Under this solution, prices would be in units of government, and that is precisely how it was originally done. Prior to the industrial revolution, there was no finance industry, just the king's finance ministry. The finance minister would perform a ranking of the various economic proposals before him, mercantalism. Ben does a lot of this right now.

But what Arnold and I are interested in is the how, where, and why that the government finance minister looked out his discount window and said, geez, we need an open market. Because when that concept was finally accepted, then we have a model of how industries are born and how this "growth" thing happens.

Mike Sproul writes:

Matt:

The only way that MV=PY can be arithmetically correct is if Y represents the quantity of goods bought with the particular kind of money represented by M (or with GM stock). Note that this means that Y does not represent the economy's total output of goods. So if 10% of the goods in an economy are bought with M, then it could happen that as M doubles, the fraction of goods bought with M doubles to 20%, but real output of goods is unchanged. So the equation is true (but meaningless) regardless of the "coverage" of M.

Gary Rogers writes:

If Mike is still following this comment stream, I will make an attempt at answering some of his comments. First, the use of the formula MV=PY is primarily to understand what happens to price as other factors in the economy change. Problems with this formula are measurement and variable dependency, which makes it useful only for understanding relationships and direction of change. Most people have no trouble with the basic concept that more money (M) chasing a fixed amount of produced goods (Y) will cause price (P) to increase. Most people also have no problem with the concept that when more goods are produced and the money supply remains constant prices will drop. For an economy as a whole, increased prices are inflation or a weak dollar and lower prices are deflation or a strong dollar.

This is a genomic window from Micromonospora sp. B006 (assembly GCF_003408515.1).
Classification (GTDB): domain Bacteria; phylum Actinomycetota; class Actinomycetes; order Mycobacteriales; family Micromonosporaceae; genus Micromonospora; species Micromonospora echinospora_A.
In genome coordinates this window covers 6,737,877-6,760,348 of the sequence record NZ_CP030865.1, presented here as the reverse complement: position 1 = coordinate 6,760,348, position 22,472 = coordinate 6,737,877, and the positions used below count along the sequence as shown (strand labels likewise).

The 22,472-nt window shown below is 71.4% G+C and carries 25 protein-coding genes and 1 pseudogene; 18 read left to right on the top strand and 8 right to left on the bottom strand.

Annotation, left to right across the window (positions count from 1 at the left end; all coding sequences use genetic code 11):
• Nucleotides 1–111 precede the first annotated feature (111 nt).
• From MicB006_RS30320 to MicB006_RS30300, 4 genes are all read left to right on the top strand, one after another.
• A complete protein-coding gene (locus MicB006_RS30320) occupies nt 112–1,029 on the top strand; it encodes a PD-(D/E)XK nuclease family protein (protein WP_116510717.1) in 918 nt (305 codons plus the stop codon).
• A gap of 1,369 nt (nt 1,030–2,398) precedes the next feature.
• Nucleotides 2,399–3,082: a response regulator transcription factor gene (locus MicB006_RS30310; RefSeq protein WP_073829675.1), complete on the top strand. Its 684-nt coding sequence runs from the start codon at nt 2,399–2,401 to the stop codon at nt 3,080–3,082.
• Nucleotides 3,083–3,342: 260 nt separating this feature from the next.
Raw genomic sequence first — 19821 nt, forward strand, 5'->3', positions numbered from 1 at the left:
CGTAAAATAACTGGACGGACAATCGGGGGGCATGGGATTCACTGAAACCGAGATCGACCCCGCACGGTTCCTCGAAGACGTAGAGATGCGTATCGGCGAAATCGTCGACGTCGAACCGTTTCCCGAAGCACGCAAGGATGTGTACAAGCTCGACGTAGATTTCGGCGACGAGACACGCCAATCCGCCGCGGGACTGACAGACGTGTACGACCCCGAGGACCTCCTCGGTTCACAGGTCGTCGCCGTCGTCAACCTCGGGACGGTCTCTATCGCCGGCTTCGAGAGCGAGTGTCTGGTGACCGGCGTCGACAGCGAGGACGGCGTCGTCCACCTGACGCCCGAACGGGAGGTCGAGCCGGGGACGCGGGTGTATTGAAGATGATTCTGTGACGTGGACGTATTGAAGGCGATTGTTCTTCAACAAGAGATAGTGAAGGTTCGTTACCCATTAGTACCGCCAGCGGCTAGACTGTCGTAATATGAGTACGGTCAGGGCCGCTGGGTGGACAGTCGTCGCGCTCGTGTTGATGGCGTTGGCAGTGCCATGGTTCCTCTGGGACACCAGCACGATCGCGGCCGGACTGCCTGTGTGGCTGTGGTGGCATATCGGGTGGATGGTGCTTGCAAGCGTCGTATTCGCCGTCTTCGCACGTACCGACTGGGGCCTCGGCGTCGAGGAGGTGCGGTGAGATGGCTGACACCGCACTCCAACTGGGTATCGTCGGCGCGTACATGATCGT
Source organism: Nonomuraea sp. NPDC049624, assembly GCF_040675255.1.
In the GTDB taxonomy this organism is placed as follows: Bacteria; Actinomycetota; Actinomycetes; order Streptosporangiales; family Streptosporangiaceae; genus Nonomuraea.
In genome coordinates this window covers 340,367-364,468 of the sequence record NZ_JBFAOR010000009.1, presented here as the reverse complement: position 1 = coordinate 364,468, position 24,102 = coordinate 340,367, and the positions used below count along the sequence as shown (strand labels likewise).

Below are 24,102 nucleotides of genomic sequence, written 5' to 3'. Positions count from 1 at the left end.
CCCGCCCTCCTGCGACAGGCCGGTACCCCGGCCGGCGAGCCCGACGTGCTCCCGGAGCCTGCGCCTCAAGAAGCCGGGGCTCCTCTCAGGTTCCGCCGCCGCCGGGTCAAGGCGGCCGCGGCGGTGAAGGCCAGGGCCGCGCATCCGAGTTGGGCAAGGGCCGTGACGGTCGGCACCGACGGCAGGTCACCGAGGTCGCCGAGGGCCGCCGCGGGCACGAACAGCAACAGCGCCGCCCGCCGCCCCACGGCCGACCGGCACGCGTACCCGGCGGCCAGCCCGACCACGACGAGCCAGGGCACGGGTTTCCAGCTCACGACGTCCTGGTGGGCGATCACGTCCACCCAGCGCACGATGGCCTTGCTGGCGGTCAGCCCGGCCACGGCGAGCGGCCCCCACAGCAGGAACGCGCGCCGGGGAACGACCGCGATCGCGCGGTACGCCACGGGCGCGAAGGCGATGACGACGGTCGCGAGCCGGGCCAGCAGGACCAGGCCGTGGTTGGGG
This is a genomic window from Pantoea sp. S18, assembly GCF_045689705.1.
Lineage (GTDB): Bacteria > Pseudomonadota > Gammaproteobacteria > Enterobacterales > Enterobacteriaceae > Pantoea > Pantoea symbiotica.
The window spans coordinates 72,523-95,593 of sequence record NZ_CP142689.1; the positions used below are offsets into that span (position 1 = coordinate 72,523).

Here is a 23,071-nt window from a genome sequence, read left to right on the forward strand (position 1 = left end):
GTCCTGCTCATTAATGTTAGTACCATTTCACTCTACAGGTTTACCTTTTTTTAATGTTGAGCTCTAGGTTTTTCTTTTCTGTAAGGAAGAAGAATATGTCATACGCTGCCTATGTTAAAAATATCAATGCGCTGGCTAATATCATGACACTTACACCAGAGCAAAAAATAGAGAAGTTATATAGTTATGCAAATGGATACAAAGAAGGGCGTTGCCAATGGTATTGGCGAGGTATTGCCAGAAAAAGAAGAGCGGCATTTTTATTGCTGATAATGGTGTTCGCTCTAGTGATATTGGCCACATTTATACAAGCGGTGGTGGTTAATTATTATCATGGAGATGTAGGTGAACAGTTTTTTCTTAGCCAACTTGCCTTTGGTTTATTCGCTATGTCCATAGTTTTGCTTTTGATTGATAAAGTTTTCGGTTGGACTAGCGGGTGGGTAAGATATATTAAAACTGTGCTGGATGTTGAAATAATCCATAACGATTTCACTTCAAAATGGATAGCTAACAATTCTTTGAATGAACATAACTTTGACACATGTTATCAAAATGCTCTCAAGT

Velocity is needed in the equation because the same dollar is spent over and over by different people to purchase goods. Tom buys an apple from Joe, who takes the same dollar and buys a loaf of bread. If Tom buys the apple and Joe decides to save the dollar, the velocity slows down and there can be a shortage of money. This is what happens when people lose confidence in the economy and start saving instead of spending and it is the reason the Fed tries to add money when it looks like there might be a recession. Interest rates also change velocity by encouraging savings with higher rates and discouraging savings with low rates. Credit cards increase velocity by allowing us to spend money even before we receive it, but still limit us to the amount of actual money we earn, so they would not be considered part of the money supply.